So the Hall of Fame vote came out yesterday... Okay okay, I know you have all had enough of this already so I'll segue past it after the first link and some minimal commentary.
Beyond the Boxscore says to look past home/road splits when evaluating Larry Walker's case for the Hall of Fame. It's about a month or so late on this argument, but it's excellent that SABR types are taking his case more seriously now. Because next year's ballot will be a colossal train wreck, Walker will need all the help he can get if he were to survive.
Kenny Lofton may not have actually been a Hall of Famer, but he deserved a far closer look than he was given. Along with Lou Whitaker and Kevin Brown, this makes three players in the last few years that I feel were prematurely dumped from the ballot by baseball writers. The Rockies and Walker fan inside me, however, is kind of glad Lofton's no longer on the ballot, though, as next year's picture for Walker is already muddy enough.
Thinking of Lofton also makes me think of Juan Pierre. Lofton was a far more complete player, but Pierre may be passing his career mark this year in the one category both outfielders are most likely thought of, stolen bases. Pierre's currently and 591 career SB's with Lofton at 622. Pierre had 37 SB's in 2012, so it's not out of the realm of possibility to see him passing Lofton for 15th on the all-time MLB list. See what I did there? Segued right off the Hall of Fame voting travesty and right into somewhat underrated but still not that great former Rockies players.
Speaking of which, of Rockies drafted and originally signed players, Pierre still ranks in the top 10 in r-WAR, a list which I think gets kind of surprising in a depressing way after the top three:
- Todd Helton (1995) 58.4
- Matt Holliday (1998) 35.8
- Troy Tulowitzki (2005) 25.7
- Craig Counsell (1992) 20.3
- Chone Figgins (1997) 19.2
- Juan Pierre (1998) 15.3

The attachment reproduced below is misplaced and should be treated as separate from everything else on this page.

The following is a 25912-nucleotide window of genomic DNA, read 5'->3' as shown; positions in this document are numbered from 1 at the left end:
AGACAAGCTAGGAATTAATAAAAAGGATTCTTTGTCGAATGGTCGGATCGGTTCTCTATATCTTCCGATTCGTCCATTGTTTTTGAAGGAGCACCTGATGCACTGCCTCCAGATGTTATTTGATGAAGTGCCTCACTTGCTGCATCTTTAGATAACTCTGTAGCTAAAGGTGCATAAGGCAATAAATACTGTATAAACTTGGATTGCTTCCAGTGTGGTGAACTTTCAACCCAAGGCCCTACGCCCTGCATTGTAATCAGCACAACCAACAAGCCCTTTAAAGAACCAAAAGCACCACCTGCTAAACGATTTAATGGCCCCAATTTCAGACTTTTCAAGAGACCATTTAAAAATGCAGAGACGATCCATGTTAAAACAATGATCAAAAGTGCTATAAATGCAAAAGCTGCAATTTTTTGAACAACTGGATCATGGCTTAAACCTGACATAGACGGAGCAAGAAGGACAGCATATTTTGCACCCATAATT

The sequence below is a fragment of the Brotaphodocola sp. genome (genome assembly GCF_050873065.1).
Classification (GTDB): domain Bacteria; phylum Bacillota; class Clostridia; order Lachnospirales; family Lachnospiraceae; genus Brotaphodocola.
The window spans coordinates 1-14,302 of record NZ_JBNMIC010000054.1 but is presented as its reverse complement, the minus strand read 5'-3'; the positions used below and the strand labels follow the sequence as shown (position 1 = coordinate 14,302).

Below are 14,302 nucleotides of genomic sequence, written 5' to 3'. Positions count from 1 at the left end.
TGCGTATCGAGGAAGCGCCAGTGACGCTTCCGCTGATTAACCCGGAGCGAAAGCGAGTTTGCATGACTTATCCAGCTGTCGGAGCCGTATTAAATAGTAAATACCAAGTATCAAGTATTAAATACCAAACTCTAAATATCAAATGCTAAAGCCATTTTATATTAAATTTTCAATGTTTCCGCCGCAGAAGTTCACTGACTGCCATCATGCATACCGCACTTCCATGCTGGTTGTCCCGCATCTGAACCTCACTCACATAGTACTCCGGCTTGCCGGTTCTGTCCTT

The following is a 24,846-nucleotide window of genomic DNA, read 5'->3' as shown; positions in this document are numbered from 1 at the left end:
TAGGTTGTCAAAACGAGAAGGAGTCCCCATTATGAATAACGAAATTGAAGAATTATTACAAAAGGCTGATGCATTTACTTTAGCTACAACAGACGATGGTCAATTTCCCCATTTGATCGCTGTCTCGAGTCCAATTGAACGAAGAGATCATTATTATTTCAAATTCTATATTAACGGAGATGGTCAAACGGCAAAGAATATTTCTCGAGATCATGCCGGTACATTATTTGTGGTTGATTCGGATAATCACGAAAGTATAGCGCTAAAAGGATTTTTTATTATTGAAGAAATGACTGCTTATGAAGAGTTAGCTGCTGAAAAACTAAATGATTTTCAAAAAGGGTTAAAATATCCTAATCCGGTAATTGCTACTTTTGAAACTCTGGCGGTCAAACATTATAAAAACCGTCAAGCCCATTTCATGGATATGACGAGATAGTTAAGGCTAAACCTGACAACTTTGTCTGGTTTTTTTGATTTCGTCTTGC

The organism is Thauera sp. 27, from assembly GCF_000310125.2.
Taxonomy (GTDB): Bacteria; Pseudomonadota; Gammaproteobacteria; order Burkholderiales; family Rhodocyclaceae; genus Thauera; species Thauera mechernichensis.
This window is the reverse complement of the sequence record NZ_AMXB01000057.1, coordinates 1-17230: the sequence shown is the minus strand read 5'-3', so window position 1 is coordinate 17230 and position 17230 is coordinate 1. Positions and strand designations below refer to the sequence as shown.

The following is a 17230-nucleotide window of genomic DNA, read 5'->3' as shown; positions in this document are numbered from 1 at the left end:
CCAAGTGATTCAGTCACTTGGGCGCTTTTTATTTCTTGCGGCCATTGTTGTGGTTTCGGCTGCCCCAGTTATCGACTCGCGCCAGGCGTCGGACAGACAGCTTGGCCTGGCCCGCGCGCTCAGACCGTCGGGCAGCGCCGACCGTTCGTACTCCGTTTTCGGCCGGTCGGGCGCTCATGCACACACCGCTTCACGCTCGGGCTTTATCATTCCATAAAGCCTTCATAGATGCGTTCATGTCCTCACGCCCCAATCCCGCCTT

- Aaron Cook (1997) 14.3
- Clint Barmes (2000) 12.6
- Jake Westbrook (1996) 12.1
- John Thomson (1993) 10.9
The Rockies most golden era of drafting for impact seems to have come in between the 1995-1998 seasons, as six of the team's top ten draft choices of all time were chosen then, including the top two in Helton and Holliday. If they can stay healthy for three more seasons, Dexter Fowler (7.3 r-WAR) and Chris Iannetta (8.9 r-WAR) will almost certainly replace Thomson and Westbrook and pass Barmes eventually, scoring two for the 2004 draft, and Jeff Francis (10.0 r-WAR) seems at least somewhat likely to gain what's needed to get on this list as well. So I'm thinking by 2015 the bar of entry for the Rockies top 10 draft picks ever will be closer to Aaron Cook, which will make me sleep a bit better at night (quick fact: Rox Girl's likeliness of insomnia is directly correlated to the ease of getting onto the Rockies top ten draft picks ever list.) What's still depressing is that after Tulo, there's going to be a bit of a gap before the next challengers to this list. It seems there's still potential in the 2009 and later drafts, but 2006-2008 is a dead zone.
Helton's getting ready for a rebound with improved health, and I wouldn't put it past him either, as players of his caliber often will put up solid late career foothill seasons in between more typical decline years. This still reads of typical Spring hopes eternal, however, and we can probably expect more of "player X is going to have the bestest season of his career ever after learning a new slider and putting on 23.6 pounds of muscle" articles in the next month. Of course, sometimes the breakouts/rebounds turn out to be true, see Dexter Fowler last season, for instance, and on a team like the 2013 Rockies that should regress up to the middle a bit, we'll probably see a lot more of the sunshine articles proving themselves somewhat right even if it still leaves the team as a whole far off a contending pace.